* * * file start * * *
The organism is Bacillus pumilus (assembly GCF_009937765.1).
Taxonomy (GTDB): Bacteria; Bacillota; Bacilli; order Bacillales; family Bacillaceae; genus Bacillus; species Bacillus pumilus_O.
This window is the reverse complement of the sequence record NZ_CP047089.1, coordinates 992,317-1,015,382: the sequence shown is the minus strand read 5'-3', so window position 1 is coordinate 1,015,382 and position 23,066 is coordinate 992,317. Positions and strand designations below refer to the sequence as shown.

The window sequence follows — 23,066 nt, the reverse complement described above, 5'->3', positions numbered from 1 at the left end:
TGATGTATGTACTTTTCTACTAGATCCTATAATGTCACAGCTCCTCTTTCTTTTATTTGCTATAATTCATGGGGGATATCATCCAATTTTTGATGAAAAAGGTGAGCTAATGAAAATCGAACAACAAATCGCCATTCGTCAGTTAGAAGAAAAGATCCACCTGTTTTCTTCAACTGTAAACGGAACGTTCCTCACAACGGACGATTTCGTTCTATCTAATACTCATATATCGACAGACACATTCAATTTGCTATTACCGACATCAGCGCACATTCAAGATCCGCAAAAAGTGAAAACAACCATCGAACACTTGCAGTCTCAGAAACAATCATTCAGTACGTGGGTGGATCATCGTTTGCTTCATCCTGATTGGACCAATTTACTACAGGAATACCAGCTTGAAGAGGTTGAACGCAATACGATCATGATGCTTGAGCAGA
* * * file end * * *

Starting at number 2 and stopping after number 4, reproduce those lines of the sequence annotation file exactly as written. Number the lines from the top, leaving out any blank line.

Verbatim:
Taxonomy (GTDB): Bacteria; Bacillota; Bacilli; order Bacillales; family Bacillaceae; genus Bacillus; species Bacillus pumilus_O.
This window is the reverse complement of the sequence record NZ_CP047089.1, coordinates 992,317-1,015,382: the sequence shown is the minus strand read 5'-3', so window position 1 is coordinate 1,015,382 and position 23,066 is coordinate 992,317. Positions and strand designations below refer to the sequence as shown.

The window sequence follows — 23,066 nt, the reverse complement described above, 5'->3', positions numbered from 1 at the left end: